Showcase: #KatherinesCoffeehouse by Katherine Gotthardt

Katherine Gotthardt, M.Ed |  #KatherinesCoffeehouse

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As the creator of #KatherinesCoffeehouse, Katherine Gotthardt has earned the honor of having her own page on this website as a superior writer and Guest Contributor.  Find her here also:

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Award-winning writer and author Katherine Gotthardt hails from Northern Virginia where she pens poetry and creative prose. With nine books to her name – one a Silver Award winner from the Nonfiction Authors Association, another a #1 Amazon New Release – she uses proceeds to support non-profits and community initiatives serving the disadvantaged.

Katherine is a founding member and current president of Write by the Rails, the Prince William Chapter of the Virginia Writers Club, a member of the Poetry Society of Virginia and a member of the Prince William County Arts Council. For more information, visit

Katherine Gotthardt - Author

Katherine has been featured in the popular magazine Prince William Living. Read her series, “Get Happier, Dammit” at BristowBeat.

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#KatherinesCoffeehouse ~ Haiku ~ Theme: Tea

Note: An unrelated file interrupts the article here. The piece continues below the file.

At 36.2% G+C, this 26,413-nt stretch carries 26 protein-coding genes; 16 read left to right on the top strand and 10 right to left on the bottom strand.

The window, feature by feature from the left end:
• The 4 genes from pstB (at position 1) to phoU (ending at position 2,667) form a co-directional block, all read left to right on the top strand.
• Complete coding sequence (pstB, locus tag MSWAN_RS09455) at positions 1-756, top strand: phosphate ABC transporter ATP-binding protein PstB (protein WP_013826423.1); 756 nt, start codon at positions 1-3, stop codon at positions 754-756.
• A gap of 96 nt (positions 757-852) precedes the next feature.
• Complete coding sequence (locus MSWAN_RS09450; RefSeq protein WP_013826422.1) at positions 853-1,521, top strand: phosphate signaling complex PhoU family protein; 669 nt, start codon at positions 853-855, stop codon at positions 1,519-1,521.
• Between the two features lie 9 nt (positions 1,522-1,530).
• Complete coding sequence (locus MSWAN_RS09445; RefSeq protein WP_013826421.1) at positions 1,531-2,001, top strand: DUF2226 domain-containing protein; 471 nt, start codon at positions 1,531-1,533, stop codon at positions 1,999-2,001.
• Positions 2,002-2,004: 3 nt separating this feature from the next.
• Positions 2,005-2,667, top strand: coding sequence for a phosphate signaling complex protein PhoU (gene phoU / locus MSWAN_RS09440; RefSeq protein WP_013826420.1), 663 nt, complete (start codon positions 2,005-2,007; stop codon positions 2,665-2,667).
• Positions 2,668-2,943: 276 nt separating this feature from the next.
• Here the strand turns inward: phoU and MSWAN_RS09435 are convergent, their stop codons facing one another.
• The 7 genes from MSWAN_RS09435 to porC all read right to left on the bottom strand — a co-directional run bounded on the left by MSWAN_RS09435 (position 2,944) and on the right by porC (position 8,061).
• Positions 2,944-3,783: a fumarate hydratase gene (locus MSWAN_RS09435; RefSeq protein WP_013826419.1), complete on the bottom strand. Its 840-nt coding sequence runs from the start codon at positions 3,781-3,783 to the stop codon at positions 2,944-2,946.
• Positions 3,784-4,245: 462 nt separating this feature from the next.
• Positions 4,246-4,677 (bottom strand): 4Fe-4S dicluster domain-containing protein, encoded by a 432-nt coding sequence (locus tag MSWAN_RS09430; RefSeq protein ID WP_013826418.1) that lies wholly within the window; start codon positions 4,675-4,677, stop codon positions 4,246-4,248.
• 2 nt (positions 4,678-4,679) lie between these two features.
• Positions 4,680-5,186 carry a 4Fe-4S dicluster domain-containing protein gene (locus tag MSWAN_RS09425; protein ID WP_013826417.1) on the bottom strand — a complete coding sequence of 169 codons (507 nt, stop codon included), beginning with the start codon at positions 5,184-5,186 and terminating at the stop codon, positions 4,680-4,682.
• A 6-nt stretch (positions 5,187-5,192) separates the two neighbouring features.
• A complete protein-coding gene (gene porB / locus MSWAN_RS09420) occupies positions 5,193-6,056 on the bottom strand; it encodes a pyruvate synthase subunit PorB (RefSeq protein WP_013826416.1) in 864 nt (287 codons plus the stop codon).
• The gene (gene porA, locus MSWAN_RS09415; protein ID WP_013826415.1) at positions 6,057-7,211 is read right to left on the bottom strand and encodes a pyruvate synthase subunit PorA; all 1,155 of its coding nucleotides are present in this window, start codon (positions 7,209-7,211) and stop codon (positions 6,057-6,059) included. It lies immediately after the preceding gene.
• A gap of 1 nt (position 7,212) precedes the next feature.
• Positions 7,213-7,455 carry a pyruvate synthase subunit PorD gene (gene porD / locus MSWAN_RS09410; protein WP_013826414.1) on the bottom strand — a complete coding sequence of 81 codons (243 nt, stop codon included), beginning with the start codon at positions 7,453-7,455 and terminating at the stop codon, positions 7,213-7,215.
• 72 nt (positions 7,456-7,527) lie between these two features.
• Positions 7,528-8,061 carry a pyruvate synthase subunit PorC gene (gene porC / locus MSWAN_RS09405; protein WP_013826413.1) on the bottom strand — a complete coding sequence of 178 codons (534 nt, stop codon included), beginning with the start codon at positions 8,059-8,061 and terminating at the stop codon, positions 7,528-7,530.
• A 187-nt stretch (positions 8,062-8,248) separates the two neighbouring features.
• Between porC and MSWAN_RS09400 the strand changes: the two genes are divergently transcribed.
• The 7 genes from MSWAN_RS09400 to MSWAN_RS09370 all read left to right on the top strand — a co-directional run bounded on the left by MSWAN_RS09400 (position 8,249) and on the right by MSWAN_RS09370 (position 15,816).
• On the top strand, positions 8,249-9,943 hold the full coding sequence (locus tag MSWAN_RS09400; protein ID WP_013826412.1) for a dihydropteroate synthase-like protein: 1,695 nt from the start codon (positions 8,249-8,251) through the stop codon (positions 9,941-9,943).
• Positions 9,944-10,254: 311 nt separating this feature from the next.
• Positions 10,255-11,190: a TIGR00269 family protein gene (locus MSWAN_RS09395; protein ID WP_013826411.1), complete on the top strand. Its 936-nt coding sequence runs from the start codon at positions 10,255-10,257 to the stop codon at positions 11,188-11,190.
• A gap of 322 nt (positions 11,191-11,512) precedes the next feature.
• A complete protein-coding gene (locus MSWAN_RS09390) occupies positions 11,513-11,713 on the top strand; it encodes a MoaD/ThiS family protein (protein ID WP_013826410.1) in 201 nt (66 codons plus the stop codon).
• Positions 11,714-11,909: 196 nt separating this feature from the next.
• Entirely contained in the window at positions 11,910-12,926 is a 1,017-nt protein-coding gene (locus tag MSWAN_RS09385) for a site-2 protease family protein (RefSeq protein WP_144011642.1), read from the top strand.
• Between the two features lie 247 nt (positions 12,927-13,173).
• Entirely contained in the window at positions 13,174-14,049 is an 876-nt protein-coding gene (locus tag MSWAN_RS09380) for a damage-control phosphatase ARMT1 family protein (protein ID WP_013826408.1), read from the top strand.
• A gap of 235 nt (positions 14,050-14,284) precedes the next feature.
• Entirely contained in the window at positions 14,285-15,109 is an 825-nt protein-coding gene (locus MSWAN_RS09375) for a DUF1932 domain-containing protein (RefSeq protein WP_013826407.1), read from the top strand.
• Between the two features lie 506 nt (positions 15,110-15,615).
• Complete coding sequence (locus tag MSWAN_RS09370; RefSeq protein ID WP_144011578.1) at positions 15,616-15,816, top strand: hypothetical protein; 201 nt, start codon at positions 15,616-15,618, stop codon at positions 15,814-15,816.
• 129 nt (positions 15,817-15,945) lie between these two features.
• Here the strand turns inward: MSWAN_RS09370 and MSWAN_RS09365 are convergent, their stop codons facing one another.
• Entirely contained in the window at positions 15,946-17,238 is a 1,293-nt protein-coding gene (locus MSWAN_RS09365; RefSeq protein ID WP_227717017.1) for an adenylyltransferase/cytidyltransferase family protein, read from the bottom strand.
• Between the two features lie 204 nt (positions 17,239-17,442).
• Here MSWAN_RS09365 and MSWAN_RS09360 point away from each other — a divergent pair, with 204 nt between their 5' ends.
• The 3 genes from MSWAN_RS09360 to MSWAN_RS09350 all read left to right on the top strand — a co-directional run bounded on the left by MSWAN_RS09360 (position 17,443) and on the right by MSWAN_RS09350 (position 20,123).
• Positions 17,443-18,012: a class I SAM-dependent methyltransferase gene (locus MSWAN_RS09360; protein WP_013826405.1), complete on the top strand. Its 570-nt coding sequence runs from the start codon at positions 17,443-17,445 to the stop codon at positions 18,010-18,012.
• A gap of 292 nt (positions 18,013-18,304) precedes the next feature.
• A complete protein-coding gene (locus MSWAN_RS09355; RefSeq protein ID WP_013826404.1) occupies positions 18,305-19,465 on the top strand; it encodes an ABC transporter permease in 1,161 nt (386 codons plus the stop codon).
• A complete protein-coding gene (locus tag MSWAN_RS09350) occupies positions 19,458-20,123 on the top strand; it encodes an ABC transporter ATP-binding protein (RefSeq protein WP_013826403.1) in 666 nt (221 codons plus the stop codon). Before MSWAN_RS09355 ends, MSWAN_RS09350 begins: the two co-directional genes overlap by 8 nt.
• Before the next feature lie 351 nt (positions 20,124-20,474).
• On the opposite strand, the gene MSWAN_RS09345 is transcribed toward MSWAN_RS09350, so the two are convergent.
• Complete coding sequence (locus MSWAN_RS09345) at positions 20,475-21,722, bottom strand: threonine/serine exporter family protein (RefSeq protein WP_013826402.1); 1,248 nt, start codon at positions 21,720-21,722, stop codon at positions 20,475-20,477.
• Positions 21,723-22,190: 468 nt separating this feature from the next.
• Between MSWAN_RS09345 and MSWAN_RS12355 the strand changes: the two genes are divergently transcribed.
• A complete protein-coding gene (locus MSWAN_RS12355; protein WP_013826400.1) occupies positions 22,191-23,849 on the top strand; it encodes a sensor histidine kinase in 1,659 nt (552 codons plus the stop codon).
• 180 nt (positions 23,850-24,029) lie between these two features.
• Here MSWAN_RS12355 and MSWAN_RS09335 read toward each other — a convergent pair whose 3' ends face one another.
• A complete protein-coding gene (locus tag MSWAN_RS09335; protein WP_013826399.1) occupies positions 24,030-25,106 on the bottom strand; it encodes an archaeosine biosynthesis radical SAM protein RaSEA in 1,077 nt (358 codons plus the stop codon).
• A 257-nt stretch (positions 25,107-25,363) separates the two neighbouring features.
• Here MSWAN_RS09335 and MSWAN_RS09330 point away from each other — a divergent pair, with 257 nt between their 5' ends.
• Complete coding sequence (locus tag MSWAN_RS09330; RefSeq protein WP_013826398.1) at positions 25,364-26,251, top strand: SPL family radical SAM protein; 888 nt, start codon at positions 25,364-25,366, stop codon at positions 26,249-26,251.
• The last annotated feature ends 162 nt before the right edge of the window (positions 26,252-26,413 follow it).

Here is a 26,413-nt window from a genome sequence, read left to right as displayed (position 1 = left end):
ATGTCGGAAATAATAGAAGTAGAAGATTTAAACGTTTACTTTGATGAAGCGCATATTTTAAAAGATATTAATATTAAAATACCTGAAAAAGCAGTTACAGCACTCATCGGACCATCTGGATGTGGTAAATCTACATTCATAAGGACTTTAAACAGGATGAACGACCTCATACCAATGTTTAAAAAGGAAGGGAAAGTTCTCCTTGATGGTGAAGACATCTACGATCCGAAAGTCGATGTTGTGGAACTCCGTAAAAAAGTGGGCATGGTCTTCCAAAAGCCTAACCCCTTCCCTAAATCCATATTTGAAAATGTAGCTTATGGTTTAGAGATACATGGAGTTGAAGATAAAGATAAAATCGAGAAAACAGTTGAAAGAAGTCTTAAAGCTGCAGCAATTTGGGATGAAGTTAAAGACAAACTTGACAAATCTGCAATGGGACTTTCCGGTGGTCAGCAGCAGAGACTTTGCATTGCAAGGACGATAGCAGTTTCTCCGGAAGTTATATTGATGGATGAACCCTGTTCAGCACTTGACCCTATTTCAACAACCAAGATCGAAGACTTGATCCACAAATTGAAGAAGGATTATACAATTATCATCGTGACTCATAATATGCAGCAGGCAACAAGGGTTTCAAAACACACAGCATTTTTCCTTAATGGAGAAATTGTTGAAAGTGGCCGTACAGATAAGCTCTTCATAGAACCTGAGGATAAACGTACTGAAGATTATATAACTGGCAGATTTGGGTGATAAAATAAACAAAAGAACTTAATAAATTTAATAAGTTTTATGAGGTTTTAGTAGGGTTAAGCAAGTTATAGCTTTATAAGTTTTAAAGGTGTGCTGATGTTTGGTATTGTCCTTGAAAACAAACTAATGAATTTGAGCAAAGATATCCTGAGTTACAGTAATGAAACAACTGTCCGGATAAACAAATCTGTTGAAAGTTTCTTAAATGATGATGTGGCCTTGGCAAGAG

I’m counting my years
in ounces. How fast teacups
pile up, drained and stained.


I’m in hot water
again, pouring tea into
your forbidden cup.


You drink from a jar,
tea leaves drowned at the bottom.
You’ll leave them there, too.

Imposter Syndrome

by Katherine Gotthardt

Somewhere here,
we’ve got the trophy,
proof we’re not “one of them.”
You know who we mean.
The guy twirling the sale sign
out front by the furniture store,
red arrow pointing the wrong way.
But what does he care?
It’s less than minimum wage.

Or the day laborer waiting for work,
fingers black from soil and cigarettes,
jeans barely held up by a cracked belt.
Certainly we’ve bested that, yes?
Moved beyond our fathers’ humble
lip smacking and smiling,
mouth open like people with bad teeth
aren’t supposed to do?

We hide our own mouths behind our hands,
in case the floss missed a speck of spinach,
in case the whitening didn’t work,
in case a drop of spittle hurtles
like a meteor into the space between us
as we mispronounce our ordinals:
Third Place and Fourth, unacceptable.
Fifth doesn’t exist, and unless you’re first,
don’t bother mentioning in polite company.

This is the shame of inheritance,
of being born in a no-name hospital,
raised in a working-poor town,
reminded in writing, “You can do better.”
You better do better.
And we have done better. Right?

There’s a trophy somewhere that says so,
a plaque engraved with our worth,
thin line of cursive
(names misspelled, but so what?)
declaring we’re “better off.”
We’re living in strata where diplomas,
degrees, certificates and seals
still mean the difference between
earning a decent living
and plummeting.
“We did what we could for you,”
say our elders.
“We gave you all we had.
It’s up to you to fly.”

No wonder we can’t tolerate failure.
No wonder we cling to perfectionism.
No wonder we hold on so tightly,
like life depends on our fragile ability
to hide the “we-might-be-a-fraud,”
terrified of our own thin skin.
The world demands we win.